Protective Factors in Family Relationships

Protective Factors in Family Relationships

Ann Buchanan
DOI: 10.4018/ijpphme.2012070104
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Professor Sir Michael Rutter, the distinguished UK child psychiatrist, was one of the first to highlight that although there are many risk factors associated with poor child outcomes, there are also ‘protective’ factors which can mitigate the risks. Rutter’s ideas, together with those of Bronfenbrenner (1979) who highlighted the importance of the wider ecology on children’s development, have been at the core of the research at the Centre for Research into Parenting and Children in Oxford for over 20 years. This paper focuses on one domain of the Ecological framework: protective factors in family relationships. It discusses new brain research that shows that positive relationships in the early years have a measurable impact on the child’s cognitive and emotional development and hypothesises that relationships with the wider family may also support better child outcomes. In Confucian societies, intergenerational family relationships are crucial in providing care for the elderly. As the ‘One child’ norm extends (not only in China) but across many Asian societies, the challenges for young people in supporting their parents and grandparents may become overwhelming. This article suggests families need state support to carry out their protective role in mitigating the risks experienced by both the young and the old. A state/family partnership approach is likely to be more acceptable, more effective, and more economic than state care alone.
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“What you do not wish for yourself, do not do to others.”

-Confucius Analects XV.24

This study focuses on ‘protective factors’ in family relationships. In the West with the growth of unmarried parenthood; increase in divorce, growth in single households, it is no wonder newspapers are using the statistics to claim the Western family is dead (Wallop, 2009).

For those brought up in Confucian tradition, the value and importance of the family is ingrained in their very psyche. In thinking about family relationships the above quote from Confucius is perhaps appropriate. Despite, the changes in family life in the West, the ‘family’, however reconstituted, remains one of the most powerful agents of influence in young people’s lives. Although the coming of the Welfare State has brought enormous benefits, particularly to those are the margins of society, there has been a tendency, often seen in British social workers, to ignore the strengths of the family. The argument in this paper is that the best outcomes for vulnerable families are when the state works in partnership with families at risk. Children, we need to remember, are our economic future and for both humanitarian and economic reasons it makes sense to invest in children maximizing the potential of those who may be socially excluded (Buchanan & Rotkirch, in press). Only in situations of ‘significant risk’ of harm to a child is it right to separate a child from his family.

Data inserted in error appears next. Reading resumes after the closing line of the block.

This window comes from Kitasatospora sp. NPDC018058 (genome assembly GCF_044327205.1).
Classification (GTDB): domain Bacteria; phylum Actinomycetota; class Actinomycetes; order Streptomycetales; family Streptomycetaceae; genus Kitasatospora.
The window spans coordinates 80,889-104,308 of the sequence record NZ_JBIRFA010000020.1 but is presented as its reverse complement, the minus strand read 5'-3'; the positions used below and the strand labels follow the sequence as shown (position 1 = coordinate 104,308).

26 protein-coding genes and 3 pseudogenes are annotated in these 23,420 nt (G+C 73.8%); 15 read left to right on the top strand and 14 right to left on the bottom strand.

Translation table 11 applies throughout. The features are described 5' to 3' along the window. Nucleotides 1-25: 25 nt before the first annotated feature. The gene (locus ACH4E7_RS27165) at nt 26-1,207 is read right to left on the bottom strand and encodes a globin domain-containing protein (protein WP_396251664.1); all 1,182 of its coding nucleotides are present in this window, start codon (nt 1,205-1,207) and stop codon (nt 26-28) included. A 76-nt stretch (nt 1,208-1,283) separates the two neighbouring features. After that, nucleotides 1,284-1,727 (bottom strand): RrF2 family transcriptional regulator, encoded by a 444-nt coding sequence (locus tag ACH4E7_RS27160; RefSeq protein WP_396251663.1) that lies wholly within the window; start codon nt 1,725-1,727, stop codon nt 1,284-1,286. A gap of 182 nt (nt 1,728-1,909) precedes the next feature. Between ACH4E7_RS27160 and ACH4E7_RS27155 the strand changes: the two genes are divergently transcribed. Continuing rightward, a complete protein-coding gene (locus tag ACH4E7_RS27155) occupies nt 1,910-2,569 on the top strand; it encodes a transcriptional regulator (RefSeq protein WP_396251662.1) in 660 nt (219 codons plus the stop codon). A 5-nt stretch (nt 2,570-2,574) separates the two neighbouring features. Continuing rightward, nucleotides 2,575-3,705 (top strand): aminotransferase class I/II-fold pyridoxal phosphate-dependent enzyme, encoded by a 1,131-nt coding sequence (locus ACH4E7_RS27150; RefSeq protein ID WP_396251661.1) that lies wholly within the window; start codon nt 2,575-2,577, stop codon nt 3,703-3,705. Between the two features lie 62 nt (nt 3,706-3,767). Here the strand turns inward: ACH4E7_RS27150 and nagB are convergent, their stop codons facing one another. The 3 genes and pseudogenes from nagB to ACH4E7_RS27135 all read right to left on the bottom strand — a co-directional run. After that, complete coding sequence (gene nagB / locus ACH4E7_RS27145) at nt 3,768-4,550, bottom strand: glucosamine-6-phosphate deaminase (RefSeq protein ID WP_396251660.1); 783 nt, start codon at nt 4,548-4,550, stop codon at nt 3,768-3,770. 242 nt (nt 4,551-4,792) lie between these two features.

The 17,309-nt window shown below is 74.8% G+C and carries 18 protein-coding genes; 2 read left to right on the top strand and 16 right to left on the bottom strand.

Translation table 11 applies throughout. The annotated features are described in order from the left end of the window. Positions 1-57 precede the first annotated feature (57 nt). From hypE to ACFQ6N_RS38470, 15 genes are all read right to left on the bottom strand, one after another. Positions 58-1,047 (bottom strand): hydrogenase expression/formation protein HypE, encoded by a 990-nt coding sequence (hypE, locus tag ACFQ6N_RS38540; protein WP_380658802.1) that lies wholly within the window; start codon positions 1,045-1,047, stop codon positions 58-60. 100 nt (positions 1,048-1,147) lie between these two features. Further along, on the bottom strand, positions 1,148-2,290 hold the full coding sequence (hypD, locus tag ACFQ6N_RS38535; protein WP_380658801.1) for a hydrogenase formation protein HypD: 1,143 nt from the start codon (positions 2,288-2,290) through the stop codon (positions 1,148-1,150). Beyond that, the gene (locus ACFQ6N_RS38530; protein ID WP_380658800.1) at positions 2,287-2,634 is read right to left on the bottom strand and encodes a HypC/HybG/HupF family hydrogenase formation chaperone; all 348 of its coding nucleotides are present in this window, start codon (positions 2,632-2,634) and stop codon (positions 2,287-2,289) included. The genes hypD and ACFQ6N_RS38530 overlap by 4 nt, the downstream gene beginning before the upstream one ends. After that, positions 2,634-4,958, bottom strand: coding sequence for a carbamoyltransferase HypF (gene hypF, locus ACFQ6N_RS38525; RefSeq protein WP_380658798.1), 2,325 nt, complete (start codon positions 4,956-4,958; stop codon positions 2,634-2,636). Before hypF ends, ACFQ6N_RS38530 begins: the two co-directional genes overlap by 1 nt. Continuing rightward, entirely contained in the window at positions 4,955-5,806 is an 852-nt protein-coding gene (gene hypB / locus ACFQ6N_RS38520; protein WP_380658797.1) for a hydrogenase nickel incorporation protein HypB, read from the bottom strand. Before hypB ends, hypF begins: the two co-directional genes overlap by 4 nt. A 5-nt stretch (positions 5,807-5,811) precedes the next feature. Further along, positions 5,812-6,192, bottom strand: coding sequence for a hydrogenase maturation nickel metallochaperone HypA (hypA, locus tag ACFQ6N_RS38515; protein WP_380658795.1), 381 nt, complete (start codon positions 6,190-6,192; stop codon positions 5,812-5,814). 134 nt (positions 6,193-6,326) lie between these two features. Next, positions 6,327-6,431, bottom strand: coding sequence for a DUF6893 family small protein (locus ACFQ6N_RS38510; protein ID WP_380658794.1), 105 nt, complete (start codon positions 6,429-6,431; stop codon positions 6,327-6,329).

Risk And Protection And The Child’S Ecology

Professor Sir Michael Rutter, the distinguished child psychiatrist, highlighted that although there are many risk factors associated with poor child outcomes, there are also ‘protective’ factors, which can mitigate the risks and promote ‘resilience’. Environments for those at risk can be artificially created to compensate for the risks. Children who are exposed to a variety of adverse experiences in the early years can suffer long-term damage or negative psychological outcomes. Yet, studies have demonstrated a diversity of responses to events, even within similar environments and conditions (Rutter, 1989). Outcomes vary because individuals differ in terms of their susceptibility to risk and because there may be protective mechanisms, which reduce risk (Rutter, 1985). The hopeful news is that many problems are not irreversible and negative outcomes are dependent on whether risk experiences are intensified or ameliorated by subsequent experiences. Improvements in the child's economic situation can have a significant impact across a number of intellectual indicators, including IQ (Kolvin, Miller, Scott, Gatzanie & Fleeting, 1990). Similarly, negative childhood experiences may be ameliorated by economic security and supportive relationships in adulthood (Quinton & Rutter, 1985).

Linked into Rutter’s idea of risk and protective mechanisms are those of Bronfenbrenner (Bronfenbrenner, 1979). This theory looks at a child’s development within the context of the system of relationships that form his or her environment. Bronfenbrenner’s theory defines complex “layers” of environment, each having an effect on a child’s development. Basically, there are four layers or ‘domains’ each with their own risk and protective factors. First there is the Child and his/her genetics; secondly there is the Family; thirdly there is the School/Community and finally there is the Wider environment. The final domain is often the focus for Social Policy interventions to ameliorate the impacts, for example of structural inequalities such as severe poverty, discrimination.

This paper will focus on one domain of the Ecological framework: protective factors in family relationships. It will take a life course perspective starting with pre-birth and the Early Years, childhood, adulthood and old age.

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